The six panel discussions are scheduled bi-weekly on these Fridays: March 12, March 26, April 9, April 23, May 7 and May 21
All panels take place at 12 Noon (CST), 1PM (EST), 20:00 (GMT), 21:00 (GMT+1)
Registration is required to receive the Zoom invitation.
To register for Panel 5 follow this link:
Jasmin Aber is the Director of the Creative Exchange Lab, and a licensed architect, trained in the United Kingdom. She is an urbanist with over twenty-five years of experience as a design practitioner. Jasmin is an academic, educator, mentor, and curator, as well as the co-founder and executive director of the CEL Center for Architecture and Design (CEL) in St. Louis. Her research work and design practice involve culture-led planning, utilizing music, art, and cultural heritage for placemaking and equitable and sustainable community and economic development. She is the co-curator of the 2019 exhibition Public Art, Public Memory: Who is Missing which engaged with contemporary discussion around expanding representation in our public monuments.
Rick Bell teaches at Columbia University where he is helps direct the Center for Buildings, Infrastructure and Public Space. A registered architect in New York, Rick previously served as Executive Director of Design and Construction Excellence at the NYC Department of Design and Construction. While Executive Director of AIA New York, he was instrumental in establishing and animating the Center for Architecture. He was also a member of the LMDC Committee that wrote the program for the National 9/11 Memorial at the World Trade Center. After architectural studies at Yale and Columbia, he worked in offices in New York, France, and Switzerland. He was on the advisory board of the inaugural NYC Architecture Biennial in 2020 and currently serves on the Board of the Creative Exchange Lab.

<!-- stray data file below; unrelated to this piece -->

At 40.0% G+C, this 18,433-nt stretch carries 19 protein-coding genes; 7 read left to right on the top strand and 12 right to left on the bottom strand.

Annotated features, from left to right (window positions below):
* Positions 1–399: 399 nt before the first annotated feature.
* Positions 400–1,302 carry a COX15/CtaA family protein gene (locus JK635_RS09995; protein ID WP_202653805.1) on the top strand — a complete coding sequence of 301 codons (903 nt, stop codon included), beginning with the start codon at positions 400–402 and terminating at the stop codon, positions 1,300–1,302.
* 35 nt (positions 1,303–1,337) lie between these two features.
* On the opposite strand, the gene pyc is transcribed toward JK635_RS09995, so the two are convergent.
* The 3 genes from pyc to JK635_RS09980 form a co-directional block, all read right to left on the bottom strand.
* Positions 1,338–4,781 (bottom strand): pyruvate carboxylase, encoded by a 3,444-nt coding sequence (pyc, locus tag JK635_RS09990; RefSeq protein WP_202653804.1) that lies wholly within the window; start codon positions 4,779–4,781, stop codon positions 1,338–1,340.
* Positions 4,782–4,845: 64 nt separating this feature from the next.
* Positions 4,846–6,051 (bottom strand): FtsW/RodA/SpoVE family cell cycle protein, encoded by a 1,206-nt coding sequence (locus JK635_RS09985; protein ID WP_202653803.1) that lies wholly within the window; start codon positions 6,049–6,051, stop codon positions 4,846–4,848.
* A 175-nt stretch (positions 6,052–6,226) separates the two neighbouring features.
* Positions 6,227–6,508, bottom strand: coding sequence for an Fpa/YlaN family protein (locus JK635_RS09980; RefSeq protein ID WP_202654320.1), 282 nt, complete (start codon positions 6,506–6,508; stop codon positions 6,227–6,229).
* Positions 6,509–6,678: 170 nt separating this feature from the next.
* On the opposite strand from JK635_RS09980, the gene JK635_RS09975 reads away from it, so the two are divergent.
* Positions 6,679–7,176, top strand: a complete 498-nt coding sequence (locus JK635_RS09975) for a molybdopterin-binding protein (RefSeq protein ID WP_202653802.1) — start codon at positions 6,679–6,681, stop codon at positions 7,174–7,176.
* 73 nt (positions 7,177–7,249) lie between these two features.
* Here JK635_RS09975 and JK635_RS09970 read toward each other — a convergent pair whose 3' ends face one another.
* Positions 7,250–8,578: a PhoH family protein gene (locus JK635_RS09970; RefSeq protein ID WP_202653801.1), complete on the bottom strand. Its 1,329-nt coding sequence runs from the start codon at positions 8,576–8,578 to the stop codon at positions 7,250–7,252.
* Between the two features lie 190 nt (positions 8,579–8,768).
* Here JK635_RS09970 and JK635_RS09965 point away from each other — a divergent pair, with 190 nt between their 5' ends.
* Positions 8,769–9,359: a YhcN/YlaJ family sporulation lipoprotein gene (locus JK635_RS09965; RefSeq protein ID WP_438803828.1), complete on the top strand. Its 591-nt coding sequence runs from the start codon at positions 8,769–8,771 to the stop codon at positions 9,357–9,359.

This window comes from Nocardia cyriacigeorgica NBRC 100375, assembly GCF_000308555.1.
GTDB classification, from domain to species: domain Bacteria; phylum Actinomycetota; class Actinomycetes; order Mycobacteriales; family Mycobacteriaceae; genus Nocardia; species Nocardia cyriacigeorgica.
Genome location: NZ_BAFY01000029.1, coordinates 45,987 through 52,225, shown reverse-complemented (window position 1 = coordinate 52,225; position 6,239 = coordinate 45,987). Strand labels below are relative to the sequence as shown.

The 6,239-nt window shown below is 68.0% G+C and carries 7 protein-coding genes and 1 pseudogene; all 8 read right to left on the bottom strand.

Over the past twenty-five years, the internationally celebrated Polish-American artist Monika Weiss has developed an aesthetic vocabulary of profound emotional impact that surpasses the limits of conventions around medium. Trained as a visual artist and classical pianist, Weiss creates synesthetic works, placing the visual on a par with the sonic and the haptic. A defining feature of Weiss’ practice is a commitment to exploring states of suspension or near stillness that disrupt the flow of time and hold a transformative potential. For Weiss, the poetic forms a language through which to explore the body, history, and violence. Her aesthetic vocabulary consists of recurring motives that include immersions in water, embryonic forms, the prostate body, lament, black cloth and digital doubling, forming a visual politics of affect. Weiss frequently employs her own body or choreographs other subjects, particularly women, to navigate histories of violence and sites of trauma. These works attend to the memorial landscapes of global conflicts like the Second World War, as well as to the recurring manifestations of gender-based violence. Public projects that take the form of ephemeral and site-specific environments constitute an important strand in Weiss’ practice. The artist’s exploration of public memory and cultural amnesia is underscored by a focus on the vulnerability of the female body in the context of the city. Weiss’ first permanent outdoor project Nirbhaya, a monument to victims of gendered violence, is planned concurrently in her native Poland (2021) and in the United States (2023).